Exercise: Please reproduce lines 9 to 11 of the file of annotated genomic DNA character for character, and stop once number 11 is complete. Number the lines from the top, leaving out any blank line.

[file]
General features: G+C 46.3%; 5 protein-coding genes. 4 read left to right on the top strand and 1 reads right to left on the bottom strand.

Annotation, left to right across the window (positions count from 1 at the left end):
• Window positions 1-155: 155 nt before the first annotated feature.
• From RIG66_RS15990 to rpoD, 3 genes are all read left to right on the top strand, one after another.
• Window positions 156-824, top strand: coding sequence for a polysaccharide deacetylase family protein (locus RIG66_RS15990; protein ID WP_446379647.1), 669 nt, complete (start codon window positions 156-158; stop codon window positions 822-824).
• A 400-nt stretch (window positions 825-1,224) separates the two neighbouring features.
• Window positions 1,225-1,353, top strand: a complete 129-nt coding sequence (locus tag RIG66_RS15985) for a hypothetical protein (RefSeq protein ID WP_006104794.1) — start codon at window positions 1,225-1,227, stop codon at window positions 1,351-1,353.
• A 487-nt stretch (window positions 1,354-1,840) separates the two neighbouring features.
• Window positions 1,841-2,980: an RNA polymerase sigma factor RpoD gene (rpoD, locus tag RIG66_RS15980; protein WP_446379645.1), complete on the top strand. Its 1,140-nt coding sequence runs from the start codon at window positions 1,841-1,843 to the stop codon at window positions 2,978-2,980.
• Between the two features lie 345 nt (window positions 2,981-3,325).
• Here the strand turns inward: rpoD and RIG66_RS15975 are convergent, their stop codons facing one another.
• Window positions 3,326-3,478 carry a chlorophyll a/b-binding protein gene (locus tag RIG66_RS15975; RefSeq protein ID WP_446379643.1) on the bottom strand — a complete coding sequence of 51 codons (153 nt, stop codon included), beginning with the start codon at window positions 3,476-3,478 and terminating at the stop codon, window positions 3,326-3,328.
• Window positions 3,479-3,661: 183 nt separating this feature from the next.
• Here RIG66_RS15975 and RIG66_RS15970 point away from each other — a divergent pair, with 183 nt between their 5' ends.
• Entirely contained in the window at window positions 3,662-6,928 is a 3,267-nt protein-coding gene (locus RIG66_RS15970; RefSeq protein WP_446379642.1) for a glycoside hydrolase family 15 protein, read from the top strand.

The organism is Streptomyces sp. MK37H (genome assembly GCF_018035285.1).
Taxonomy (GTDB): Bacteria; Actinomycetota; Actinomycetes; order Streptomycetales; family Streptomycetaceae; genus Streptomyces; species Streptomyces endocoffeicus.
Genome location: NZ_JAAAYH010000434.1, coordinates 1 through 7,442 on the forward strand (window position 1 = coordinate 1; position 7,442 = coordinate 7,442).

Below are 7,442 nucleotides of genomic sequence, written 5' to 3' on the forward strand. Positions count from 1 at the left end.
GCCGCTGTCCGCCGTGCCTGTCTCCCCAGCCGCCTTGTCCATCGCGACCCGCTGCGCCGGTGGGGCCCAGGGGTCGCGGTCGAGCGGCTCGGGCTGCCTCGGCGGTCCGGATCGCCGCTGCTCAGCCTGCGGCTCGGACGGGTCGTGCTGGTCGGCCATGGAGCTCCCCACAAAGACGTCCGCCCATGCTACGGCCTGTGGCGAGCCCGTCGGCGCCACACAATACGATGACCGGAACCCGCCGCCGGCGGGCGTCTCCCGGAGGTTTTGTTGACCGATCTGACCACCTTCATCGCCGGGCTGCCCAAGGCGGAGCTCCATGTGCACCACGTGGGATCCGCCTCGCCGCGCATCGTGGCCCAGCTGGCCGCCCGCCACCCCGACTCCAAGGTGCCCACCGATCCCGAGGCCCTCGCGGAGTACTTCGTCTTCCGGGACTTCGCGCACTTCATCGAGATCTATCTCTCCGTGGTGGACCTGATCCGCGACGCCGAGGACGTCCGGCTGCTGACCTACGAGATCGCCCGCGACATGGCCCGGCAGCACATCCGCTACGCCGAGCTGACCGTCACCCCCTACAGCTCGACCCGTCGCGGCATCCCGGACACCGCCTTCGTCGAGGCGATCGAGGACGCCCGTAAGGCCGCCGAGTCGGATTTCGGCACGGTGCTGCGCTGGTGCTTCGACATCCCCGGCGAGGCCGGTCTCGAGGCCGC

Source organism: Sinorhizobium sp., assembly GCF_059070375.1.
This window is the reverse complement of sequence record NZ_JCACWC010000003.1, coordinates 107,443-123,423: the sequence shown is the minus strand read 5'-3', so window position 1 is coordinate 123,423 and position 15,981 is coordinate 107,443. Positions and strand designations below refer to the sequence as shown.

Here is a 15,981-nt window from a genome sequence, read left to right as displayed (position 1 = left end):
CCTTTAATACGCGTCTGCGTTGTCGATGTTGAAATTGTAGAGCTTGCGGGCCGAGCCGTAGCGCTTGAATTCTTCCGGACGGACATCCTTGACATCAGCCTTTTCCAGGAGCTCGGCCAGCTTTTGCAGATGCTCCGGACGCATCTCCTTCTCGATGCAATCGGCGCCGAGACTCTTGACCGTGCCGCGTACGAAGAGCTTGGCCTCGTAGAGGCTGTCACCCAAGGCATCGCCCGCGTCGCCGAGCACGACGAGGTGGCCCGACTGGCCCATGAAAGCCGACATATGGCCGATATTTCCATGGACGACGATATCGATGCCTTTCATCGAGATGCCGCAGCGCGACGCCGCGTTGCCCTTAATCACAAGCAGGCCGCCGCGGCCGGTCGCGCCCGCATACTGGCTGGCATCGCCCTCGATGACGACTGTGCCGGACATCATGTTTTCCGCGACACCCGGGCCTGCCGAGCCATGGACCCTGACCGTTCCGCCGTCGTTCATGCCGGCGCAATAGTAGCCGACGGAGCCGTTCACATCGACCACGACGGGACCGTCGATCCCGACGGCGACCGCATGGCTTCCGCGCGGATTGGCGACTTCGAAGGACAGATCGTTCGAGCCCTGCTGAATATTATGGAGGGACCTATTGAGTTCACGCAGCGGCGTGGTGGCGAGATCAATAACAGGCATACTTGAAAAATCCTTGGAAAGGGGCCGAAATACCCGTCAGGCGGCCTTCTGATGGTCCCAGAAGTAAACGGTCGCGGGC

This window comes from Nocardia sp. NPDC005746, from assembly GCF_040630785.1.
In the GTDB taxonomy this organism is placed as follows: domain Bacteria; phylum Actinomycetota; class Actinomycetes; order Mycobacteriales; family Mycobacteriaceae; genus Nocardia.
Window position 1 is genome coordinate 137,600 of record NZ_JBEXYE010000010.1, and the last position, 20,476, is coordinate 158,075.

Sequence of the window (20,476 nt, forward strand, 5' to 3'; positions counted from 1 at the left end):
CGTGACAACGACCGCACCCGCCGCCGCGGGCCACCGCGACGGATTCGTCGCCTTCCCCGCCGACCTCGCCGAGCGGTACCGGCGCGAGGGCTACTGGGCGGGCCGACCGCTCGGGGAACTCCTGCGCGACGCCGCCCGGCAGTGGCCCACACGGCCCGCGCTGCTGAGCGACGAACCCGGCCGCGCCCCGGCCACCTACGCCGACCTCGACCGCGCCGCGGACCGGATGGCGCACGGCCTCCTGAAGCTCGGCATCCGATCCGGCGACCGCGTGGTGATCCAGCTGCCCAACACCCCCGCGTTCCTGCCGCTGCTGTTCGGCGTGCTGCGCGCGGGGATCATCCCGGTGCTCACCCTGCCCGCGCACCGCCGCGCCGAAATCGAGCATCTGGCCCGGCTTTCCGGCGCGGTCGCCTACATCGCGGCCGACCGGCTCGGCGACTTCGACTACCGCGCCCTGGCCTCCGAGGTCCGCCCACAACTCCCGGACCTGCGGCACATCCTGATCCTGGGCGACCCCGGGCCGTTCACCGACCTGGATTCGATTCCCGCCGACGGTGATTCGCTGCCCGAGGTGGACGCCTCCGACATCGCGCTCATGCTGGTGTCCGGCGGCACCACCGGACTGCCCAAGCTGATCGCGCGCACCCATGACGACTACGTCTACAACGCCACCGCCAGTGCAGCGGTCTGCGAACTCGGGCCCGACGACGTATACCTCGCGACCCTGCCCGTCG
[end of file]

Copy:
• Window positions 1,841-2,980: an RNA polymerase sigma factor RpoD gene (rpoD, locus tag RIG66_RS15980; protein WP_446379645.1), complete on the top strand. Its 1,140-nt coding sequence runs from the start codon at window positions 1,841-1,843 to the stop codon at window positions 2,978-2,980.
• Between the two features lie 345 nt (window positions 2,981-3,325).
• Here the strand turns inward: rpoD and RIG66_RS15975 are convergent, their stop codons facing one another.